I wrote a sine oscillator as a Python iterator class. Not the fastest digital oscillator in the world. Though for now, doing prototype work in pure Python will do just fine, even if it means slow render times. In the long run, Slipmat will require a powerhouse of an engine for real-time audio synthesis and DSP, probably written in C. All in good time.
Here’s the script:
#!/usr/bin/env python import math import itertools class Sine: '''A sine wave oscillator.''' sr = 44100 ksmps = 10 def __init__(self, amp=1.0, freq=440, phase=0.0): self.amp = amp self.freq = float(freq) self.phase = phase def __iter__(self): self.index = 0 return self def next(self): if self.index >= self.ksmps: raise StopIteration self.index += 1 v = math.sin(self.phase * 2 * math.pi) self.phase += self.freq / self.sr return v * self.amp if __name__ == "__main__": a1 = Sine(1, 4410, 0.25) a2 = Sine(0.5, 8820) amix = (i + j for i, j in itertools.izip(a1, a2)) for i in amix: print i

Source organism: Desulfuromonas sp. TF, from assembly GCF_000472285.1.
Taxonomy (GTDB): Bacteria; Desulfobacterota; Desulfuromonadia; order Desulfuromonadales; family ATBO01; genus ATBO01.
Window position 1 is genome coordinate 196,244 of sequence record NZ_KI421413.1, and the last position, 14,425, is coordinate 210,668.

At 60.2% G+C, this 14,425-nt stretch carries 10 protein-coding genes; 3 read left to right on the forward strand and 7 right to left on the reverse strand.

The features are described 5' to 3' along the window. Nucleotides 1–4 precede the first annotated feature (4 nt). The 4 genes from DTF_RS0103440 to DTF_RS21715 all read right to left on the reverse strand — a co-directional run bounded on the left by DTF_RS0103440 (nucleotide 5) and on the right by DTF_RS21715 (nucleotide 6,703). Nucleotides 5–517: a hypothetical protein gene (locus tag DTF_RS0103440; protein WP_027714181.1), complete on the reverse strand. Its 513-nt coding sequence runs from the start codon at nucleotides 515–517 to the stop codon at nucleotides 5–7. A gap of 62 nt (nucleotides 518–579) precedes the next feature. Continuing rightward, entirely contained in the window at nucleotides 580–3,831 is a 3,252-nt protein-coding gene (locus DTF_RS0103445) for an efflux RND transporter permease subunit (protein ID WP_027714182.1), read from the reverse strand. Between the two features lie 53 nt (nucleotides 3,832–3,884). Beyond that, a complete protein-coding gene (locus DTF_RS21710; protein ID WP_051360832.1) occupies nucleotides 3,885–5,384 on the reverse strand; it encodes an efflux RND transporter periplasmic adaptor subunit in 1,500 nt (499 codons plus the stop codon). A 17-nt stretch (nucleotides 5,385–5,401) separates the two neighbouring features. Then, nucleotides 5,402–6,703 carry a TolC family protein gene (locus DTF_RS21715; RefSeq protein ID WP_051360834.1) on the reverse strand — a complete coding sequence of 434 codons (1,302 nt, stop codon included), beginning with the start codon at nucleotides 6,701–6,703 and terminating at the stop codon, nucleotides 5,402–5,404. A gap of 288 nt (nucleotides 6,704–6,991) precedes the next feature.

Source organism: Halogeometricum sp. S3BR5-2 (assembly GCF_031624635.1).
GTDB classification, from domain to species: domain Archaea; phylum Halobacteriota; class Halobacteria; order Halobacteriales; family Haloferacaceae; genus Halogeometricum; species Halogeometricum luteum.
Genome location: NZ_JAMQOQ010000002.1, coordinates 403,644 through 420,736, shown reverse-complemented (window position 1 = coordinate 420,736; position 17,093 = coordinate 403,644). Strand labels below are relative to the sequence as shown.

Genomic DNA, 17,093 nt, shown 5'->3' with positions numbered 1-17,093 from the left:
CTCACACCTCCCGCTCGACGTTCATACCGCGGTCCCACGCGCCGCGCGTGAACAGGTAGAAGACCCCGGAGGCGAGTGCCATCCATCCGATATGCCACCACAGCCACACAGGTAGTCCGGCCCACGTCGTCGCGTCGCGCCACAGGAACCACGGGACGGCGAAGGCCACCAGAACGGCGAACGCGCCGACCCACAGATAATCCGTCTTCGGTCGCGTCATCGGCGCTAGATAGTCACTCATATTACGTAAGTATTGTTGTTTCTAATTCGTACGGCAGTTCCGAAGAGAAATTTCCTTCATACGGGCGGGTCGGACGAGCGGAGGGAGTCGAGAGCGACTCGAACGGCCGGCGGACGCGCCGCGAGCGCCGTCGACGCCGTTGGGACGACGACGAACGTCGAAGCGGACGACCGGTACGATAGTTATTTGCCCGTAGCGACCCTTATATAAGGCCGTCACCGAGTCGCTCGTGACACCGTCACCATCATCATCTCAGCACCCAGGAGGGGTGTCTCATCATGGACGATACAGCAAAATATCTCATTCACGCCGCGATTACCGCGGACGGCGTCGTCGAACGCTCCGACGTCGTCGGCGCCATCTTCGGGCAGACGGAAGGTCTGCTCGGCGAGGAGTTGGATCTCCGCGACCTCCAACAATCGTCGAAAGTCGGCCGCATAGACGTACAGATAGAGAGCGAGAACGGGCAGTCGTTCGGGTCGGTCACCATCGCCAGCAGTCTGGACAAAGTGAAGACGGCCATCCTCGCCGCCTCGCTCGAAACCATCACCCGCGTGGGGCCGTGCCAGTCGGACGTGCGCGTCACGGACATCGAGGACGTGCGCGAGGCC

Currently, it produces the same sound as a tree falling in the woods with no one around to hear it; It doesn’t write to a DAC or sound file. At least we can still view the results:
1.0 1.28454525252 0.602909620521 -0.602909620521 -1.28454525252 -1.0 -0.333488736227 -0.0151243682287 0.0151243682287 0.333488736227
Near the bottom of the code is a very simple graph, where two sine wave generators (a1 & a2) are patched into a mixer generator (amix), creating a very rudimentary additive synthesizer. The signals aren’t generated until the for-block at the very end. The script only prints one control-block’s worth of data, 10 samples, which coincides with the value of ksmps found in class Sine. The sample rate and control rate is built right into class Sine, and needs to be moved out.